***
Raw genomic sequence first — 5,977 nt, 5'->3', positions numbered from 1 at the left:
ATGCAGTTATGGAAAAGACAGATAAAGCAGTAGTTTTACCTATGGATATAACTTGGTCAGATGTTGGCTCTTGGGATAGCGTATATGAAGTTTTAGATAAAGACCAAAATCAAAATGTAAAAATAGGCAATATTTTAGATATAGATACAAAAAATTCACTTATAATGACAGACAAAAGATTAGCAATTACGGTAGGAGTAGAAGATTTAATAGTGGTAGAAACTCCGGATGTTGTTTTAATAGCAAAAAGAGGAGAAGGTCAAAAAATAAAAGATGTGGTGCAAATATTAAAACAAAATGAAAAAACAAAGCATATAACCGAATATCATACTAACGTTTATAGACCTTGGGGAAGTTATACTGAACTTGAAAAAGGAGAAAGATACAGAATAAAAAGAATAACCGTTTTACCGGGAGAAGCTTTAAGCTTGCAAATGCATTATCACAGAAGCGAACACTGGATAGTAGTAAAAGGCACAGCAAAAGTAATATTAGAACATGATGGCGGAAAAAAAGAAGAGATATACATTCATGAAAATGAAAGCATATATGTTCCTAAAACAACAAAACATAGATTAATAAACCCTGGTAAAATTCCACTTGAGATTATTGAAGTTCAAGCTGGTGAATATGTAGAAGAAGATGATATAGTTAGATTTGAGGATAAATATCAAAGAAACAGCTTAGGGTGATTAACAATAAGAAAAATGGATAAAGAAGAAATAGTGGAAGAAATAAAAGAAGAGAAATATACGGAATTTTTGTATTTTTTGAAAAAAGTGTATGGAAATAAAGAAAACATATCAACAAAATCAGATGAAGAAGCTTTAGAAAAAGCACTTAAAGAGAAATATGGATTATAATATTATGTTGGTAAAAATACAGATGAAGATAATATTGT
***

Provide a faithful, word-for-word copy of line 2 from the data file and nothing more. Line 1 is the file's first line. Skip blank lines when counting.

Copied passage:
ATGCAGTTATGGAAAAGACAGATAAAGCAGTAGTTTTACCTATGGATATAACTTGGTCAGATGTTGGCTCTTGGGATAGCGTATATGAAGTTTTAGATAAAGACCAAAATCAAAATGTAAAAATAGGCAATATTTTAGATATAGATACAAAAAATTCACTTATAATGACAGACAAAAGATTAGCAATTACGGTAGGAGTAGAAGATTTAATAGTGGTAGAAACTCCGGATGTTGTTTTAATAGCAAAAAGAGGAGAAGGTCAAAAAATAAAAGATGTGGTGCAAATATTAAAACAAAATGAAAAAACAAAGCATATAACCGAATATCATACTAACGTTTATAGACCTTGGGGAAGTTATACTGAACTTGAAAAAGGAGAAAGATACAGAATAAAAAGAATAACCGTTTTACCGGGAGAAGCTTTAAGCTTGCAAATGCATTATCACAGAAGCGAACACTGGATAGTAGTAAAAGGCACAGCAAAAGTAATATTAGAACATGATGGCGGAAAAAAAGAAGAGATATACATTCATGAAAATGAAAGCATATATGTTCCTAAAACAACAAAACATAGATTAATAAACCCTGGTAAAATTCCACTTGAGATTATTGAAGTTCAAGCTGGTGAATATGTAGAAGAAGATGATATAGTTAGATTTGAGGATAAATATCAAAGAAACAGCTTAGGGTGATTAACAATAAGAAAAATGGATAAAGAAGAAATAGTGGAAGAAATAAAAGAAGAGAAATATACGGAATTTTTGTATTTTTTGAAAAAAGTGTATGGAAATAAAGAAAACATATCAACAAAATCAGATGAAGAAGCTTTAGAAAAAGCACTTAAAGAGAAATATGGATTATAATATTATGTTGGTAAAAATACAGATGAAGATAATATTGT